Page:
Every second adult in the metropolitan city of the world lives with a chronic or health issue, ranging from diabetes, high blood pressure, obesity, to just name a few.
In most cases, the problems are undiagnosed. Another widely prevalent and undiagnosed condition is the urge to give unsought advice to everyone and anyone, like they hold a degree of a doctor (which they don’t).
Everyone has their own opinion, home remedies, on how to manage asthma, cure dengue, how to prevent hair fall and all other defects (real big or imagined to be big or small).
These traditional remedies are never based on scientific research. These are just personal insight of a being which they compel on others.
The advice they give is usually based on their experiences which just worked one time or so, and they think it’s gonna work every time -” the juice of boiled neem leaves cured my daughter’s dengue “. Though you can try out these advices seldom on your risk ;).
Instead, anyone with any degree of a health issue is besiege with advice. So, it may be a good idea to think before you tell anybody how to best cope with a condition that’s bothering them A HELL LOT.
Among the things that you must never say to them….
” I’m so sorry. Are you okay? ”
There’s a guy who’s very close to me, he was suffering from a terminal illness. He chose not to tell his friends about it, simply because he didn’t wanted people calling him everyday or sitting by him advising him to rest and take it easy. And then there was him who believed that things should go normal as possible for as long as possible. He didn’t liked people reminding him of his illness everyday, he wanted to lead a normal life. Sympathy doesn’t work for everyone and it’s often the last thing people need in their fight against a terminal illness. Most of the time you don’t need to say anything just being there with is all that they need from you.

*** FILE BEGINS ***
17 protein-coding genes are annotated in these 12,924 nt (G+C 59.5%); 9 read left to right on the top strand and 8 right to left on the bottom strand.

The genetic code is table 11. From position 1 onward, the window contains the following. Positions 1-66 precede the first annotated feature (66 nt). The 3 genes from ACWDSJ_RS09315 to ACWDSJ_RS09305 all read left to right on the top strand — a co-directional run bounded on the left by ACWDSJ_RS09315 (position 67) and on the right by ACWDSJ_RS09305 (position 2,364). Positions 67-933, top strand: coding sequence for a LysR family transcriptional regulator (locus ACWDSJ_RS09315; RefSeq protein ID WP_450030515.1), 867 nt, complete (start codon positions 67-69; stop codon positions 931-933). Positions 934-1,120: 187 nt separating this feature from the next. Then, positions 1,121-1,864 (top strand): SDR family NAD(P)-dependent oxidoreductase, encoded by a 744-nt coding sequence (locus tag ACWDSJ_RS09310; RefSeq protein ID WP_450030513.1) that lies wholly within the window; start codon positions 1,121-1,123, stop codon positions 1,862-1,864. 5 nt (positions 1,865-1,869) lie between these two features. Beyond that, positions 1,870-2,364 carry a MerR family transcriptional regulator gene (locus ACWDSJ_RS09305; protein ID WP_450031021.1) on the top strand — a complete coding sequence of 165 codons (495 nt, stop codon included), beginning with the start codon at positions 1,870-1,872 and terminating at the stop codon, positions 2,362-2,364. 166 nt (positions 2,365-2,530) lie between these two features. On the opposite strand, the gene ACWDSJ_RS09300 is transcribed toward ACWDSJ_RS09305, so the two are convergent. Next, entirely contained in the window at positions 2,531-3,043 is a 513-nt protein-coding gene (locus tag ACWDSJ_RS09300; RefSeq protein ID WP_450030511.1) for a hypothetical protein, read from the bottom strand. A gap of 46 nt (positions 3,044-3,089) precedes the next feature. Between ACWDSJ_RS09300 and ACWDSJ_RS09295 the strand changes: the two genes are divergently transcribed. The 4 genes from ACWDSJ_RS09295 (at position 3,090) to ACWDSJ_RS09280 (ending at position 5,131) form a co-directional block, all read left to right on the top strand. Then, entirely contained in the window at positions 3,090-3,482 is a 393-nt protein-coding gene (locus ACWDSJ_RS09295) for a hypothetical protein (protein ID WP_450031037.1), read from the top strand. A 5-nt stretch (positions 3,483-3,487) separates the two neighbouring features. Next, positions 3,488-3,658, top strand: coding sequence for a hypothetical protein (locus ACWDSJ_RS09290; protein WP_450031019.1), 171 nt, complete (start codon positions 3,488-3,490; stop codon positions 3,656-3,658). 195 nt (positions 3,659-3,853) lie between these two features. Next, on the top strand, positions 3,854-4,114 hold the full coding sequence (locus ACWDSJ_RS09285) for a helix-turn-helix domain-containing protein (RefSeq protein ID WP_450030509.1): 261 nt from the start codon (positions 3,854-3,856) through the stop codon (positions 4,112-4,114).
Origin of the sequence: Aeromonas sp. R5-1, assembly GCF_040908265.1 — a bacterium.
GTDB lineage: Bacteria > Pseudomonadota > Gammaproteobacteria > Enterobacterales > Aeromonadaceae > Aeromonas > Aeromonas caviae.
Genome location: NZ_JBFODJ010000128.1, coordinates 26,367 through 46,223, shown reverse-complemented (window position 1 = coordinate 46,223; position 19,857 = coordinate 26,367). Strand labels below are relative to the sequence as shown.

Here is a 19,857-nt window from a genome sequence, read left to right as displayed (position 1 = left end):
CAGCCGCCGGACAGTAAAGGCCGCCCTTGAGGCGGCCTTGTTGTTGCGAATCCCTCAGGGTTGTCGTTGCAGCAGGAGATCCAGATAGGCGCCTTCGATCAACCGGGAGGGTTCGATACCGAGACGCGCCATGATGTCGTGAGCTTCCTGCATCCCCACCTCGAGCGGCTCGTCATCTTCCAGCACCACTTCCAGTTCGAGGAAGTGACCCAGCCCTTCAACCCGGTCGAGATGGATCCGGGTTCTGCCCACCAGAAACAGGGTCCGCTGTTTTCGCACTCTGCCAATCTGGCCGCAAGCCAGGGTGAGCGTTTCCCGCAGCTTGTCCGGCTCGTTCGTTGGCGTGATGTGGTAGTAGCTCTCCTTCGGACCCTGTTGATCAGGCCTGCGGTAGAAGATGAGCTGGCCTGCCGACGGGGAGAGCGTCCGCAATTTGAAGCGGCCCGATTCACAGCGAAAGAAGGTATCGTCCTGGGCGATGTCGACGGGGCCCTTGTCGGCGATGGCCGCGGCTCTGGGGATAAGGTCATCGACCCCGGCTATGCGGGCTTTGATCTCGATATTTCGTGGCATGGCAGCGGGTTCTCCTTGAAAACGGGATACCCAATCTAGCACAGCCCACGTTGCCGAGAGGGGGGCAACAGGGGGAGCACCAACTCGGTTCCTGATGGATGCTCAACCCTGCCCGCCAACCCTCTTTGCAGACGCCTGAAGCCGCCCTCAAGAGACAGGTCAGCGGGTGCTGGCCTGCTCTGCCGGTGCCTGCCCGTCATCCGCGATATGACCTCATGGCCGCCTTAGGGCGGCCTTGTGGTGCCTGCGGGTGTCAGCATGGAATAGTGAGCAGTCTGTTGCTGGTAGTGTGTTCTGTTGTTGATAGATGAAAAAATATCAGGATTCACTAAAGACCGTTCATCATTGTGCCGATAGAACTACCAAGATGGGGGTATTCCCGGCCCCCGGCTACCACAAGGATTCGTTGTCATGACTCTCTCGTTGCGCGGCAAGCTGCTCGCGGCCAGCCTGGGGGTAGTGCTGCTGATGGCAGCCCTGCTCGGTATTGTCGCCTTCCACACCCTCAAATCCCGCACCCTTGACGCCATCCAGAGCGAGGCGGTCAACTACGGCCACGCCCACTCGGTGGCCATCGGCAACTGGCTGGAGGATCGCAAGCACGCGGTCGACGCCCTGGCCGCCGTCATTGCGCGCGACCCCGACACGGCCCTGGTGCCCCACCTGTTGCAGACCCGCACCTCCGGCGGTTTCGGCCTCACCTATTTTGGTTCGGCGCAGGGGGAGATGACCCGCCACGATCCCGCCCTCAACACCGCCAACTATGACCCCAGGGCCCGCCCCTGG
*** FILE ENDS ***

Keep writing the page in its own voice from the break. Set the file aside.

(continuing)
“You’re so brave. I’m happy to see you coping so well.”
Living with an illness in itself is not about being brave, it’s about coping with an unexpected situation the best way you can. Also, all chronic conditions and diseases don’t mean imminent death, so words that you use that sound more like condolences are best not said. Unless you really know exactly how the person feels or is going through, don’t just assume you know.
“You look well for someone in your condition.”
Saying that someone’s looking better when they are not is a bad idea. It makes them wonder why there’s a need for you to lie to them. Wait for them to ask for advice before making your personal comments.
“It could be worse.”
You know that something could be a lot more worse than it is now is hardly a cheering thought. Avoid measuring a person’s suffering, pain, discomfor; avoid judging them.
And not to forget BLAME is the last thing that an ailing person would ever need and judgmental comments can alienate him forever.
Think about yourself, when you are down with fever or cold all need is someone to hear you. That’s it, they also need a sympathetic ear. When in doubt, just say “I’m always there with you”. ^_^